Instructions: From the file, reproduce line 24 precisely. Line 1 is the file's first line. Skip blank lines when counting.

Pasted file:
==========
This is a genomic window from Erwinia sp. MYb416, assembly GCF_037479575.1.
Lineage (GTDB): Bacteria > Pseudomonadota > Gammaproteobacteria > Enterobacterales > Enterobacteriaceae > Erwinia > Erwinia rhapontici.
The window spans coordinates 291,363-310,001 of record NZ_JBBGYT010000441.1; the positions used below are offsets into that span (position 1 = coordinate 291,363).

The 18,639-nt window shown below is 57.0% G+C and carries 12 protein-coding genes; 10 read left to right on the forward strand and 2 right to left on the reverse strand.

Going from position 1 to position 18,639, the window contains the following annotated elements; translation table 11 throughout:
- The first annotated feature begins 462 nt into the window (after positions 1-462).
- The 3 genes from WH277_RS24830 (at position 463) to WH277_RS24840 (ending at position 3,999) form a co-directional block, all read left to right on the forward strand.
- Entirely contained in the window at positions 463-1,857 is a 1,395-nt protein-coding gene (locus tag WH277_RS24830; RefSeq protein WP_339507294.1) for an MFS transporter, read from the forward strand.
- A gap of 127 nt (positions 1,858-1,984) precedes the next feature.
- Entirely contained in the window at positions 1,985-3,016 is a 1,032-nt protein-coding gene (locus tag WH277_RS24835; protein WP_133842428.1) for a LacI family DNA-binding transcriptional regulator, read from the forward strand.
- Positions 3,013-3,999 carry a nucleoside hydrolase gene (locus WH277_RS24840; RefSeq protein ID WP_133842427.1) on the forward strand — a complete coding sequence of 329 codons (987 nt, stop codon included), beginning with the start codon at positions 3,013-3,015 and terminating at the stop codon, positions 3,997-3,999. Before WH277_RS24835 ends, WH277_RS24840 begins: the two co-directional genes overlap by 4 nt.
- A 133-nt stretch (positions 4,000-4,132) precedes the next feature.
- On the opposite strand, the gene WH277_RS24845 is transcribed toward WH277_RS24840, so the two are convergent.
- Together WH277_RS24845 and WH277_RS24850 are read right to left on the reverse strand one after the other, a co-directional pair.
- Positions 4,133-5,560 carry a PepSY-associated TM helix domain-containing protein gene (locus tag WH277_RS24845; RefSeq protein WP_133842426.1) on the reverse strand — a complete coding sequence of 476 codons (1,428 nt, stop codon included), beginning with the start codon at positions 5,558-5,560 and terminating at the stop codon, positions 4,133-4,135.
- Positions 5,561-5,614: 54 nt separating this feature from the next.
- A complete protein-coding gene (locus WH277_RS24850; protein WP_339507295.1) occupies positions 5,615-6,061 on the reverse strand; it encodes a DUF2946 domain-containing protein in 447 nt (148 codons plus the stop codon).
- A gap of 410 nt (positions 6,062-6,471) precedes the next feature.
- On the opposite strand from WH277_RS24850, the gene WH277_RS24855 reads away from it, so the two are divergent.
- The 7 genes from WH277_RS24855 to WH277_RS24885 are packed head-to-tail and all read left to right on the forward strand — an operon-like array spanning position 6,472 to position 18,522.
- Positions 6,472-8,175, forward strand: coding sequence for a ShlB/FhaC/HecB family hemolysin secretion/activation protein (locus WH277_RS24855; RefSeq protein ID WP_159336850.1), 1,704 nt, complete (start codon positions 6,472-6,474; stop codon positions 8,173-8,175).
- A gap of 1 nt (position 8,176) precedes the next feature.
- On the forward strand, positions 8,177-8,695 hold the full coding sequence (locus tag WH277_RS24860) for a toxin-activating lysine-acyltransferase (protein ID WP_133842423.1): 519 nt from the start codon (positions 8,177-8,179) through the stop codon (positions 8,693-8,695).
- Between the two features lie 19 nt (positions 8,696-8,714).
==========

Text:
- Between the two features lie 19 nt (positions 8,696-8,714).